What are antibodies? Why is developing antibody testing for COVID-19 so complicated?

Claymation video explains

There has been an emphasis put on developing widespread coronavirus (COVID-19) antibody testing as we move forward through the pandemic.

DETROIT – There has been an emphasis put on developing widespread coronavirus (COVID-19) antibody testing as we move forward through the pandemic.

Developing such testing has proved to be very challenging. Local 4′s Dr. Frank McGeorge explain exactly what antibodies are and why developing a test for them is so complicated.

READ: Gov. Whitmer signs order requiring children, workers to wear masks at Michigan childcare centers, camps

All viruses are covered with proteins that have different shapes and functions. Some of the shapes are really critical to making the virus dangerous, other’s are less essential.

The first time your body is infected by a virus that you’ve never been exposed to before, you don’t have any antibodies to help defend yourself. Luckily, there are other ways your immune system fights invaders until special antibody making cells can get to work. But that takes awhile.

There are challenges of testing for COVID-19 antibodies.

Aug. 6, 2020 -- Michigan coronavirus (COVID-19) cases up to 85,429; Death toll now at 6,247

Eventually, after a few days of infection those antibody making cells are ready and start cranking out antibodies. Antibodies are Y shaped, they have special arms that grab onto the different shapes of proteins on the surface of a virus. These surface proteins are called antigens. It’s important to understand the antibodies you make are directed at these different shaped antigens.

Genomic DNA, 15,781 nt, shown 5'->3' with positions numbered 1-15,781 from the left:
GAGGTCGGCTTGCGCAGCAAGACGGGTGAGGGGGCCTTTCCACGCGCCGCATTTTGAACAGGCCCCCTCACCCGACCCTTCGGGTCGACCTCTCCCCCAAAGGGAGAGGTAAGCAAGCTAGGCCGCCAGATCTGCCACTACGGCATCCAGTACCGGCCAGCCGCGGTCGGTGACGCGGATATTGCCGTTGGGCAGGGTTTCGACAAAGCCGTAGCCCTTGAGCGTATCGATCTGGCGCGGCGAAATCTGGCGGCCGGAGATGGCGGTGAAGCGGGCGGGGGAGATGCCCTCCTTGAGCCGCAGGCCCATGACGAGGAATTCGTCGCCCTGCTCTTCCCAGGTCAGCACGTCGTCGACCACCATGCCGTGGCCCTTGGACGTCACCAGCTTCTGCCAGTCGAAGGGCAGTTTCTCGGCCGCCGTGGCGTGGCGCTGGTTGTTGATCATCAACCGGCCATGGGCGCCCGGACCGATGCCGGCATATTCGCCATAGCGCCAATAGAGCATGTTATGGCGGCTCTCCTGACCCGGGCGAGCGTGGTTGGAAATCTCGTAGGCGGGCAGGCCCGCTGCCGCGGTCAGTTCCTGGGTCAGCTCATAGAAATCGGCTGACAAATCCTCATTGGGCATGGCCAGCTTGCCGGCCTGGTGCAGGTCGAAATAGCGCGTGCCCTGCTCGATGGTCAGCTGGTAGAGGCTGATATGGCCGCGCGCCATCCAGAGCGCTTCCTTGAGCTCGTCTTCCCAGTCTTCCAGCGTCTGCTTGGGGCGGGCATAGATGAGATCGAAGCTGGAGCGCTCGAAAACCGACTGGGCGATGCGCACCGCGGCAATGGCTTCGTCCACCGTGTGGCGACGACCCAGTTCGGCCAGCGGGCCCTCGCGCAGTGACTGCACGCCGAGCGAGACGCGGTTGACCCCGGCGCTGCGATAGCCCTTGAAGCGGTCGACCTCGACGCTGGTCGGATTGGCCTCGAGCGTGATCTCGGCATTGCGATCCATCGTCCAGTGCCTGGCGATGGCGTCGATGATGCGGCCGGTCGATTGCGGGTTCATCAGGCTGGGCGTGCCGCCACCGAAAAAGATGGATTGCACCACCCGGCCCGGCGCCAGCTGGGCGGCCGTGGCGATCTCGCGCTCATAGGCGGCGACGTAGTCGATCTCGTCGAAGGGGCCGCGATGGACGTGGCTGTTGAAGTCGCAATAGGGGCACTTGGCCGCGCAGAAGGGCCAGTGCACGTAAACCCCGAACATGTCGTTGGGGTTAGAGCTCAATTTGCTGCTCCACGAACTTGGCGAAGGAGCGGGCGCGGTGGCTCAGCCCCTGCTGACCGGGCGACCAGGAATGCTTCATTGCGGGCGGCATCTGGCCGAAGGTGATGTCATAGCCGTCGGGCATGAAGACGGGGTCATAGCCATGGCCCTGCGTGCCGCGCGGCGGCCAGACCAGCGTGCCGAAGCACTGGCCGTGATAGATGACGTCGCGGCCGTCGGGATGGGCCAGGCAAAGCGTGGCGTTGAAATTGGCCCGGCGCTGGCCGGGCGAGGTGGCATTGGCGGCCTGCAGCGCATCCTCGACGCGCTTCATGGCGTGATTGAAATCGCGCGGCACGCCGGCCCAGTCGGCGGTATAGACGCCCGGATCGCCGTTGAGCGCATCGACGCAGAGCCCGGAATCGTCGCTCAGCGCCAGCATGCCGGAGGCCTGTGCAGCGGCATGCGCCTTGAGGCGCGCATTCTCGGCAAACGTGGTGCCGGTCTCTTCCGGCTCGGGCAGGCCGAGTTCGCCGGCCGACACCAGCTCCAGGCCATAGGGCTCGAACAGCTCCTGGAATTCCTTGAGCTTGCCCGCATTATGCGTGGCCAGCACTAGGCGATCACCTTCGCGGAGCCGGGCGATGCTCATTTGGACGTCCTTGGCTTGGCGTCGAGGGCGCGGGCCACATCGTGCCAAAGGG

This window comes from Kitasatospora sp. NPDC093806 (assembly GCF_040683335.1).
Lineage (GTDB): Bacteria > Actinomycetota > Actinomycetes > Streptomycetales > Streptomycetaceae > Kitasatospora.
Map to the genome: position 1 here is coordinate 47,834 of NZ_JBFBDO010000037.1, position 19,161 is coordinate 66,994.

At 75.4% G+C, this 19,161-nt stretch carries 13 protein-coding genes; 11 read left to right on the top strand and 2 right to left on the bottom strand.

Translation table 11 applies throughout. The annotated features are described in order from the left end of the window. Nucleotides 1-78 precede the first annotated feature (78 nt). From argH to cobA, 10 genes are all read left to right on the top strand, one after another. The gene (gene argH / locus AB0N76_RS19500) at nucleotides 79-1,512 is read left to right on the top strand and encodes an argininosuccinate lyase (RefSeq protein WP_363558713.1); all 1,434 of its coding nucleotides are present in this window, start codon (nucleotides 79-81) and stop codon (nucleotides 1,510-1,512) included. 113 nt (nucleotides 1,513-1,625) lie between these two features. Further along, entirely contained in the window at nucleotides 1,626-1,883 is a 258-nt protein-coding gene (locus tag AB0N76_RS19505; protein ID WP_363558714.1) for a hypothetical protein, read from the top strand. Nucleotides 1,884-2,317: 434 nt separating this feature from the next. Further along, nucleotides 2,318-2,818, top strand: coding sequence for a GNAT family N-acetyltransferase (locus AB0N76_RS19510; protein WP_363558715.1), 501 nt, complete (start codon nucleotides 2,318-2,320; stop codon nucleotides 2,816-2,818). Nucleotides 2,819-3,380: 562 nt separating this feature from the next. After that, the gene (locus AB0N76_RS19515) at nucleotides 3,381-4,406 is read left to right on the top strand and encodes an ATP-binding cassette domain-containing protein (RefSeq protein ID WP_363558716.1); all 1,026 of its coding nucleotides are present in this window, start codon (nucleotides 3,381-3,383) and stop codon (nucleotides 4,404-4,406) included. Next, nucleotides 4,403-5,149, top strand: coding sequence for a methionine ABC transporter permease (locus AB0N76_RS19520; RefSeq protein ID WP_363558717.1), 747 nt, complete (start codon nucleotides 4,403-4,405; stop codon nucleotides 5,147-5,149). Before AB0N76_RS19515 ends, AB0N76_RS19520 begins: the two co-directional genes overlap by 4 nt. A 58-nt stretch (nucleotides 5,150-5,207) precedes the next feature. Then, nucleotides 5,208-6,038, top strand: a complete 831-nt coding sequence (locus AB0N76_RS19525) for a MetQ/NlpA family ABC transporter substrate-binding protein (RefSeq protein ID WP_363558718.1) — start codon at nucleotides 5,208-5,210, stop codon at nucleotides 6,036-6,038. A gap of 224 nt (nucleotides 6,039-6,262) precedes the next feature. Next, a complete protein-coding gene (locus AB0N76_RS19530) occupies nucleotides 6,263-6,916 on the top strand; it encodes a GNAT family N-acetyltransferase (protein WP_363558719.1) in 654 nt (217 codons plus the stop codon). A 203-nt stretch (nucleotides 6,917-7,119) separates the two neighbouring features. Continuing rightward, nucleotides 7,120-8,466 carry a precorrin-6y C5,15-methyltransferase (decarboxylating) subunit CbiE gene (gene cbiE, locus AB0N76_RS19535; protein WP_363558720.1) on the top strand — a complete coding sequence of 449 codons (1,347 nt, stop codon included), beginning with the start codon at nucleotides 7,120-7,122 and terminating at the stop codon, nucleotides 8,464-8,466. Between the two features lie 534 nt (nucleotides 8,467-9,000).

Some antibodies grab less important antigens on the surface of the virus, they might not neutralize the virus, but they mark it for destruction by other parts of the immune system.

Once you make antibodies against a specific antigen your body keeps some circulating around in case that invading virus shows up again. The cells that made those antibodies also keep a record, so they can make antibodies faster the next time around.

When you make antibodies, they’r really directed at specific parts of a virus. Not the entire virus. Not all antibodies are equal in strength against an invader.

Watch the video above for the full report

About the Authors:

Dr. McGeorge can be seen on Local 4 News helping Metro Detroiters with health concerns when he isn't helping save lives in the emergency room at Henry Ford Hospital.

Kayla is a Web Producer for ClickOnDetroit. Before she joined the team in 2018 she worked at WILX in Lansing as a digital producer.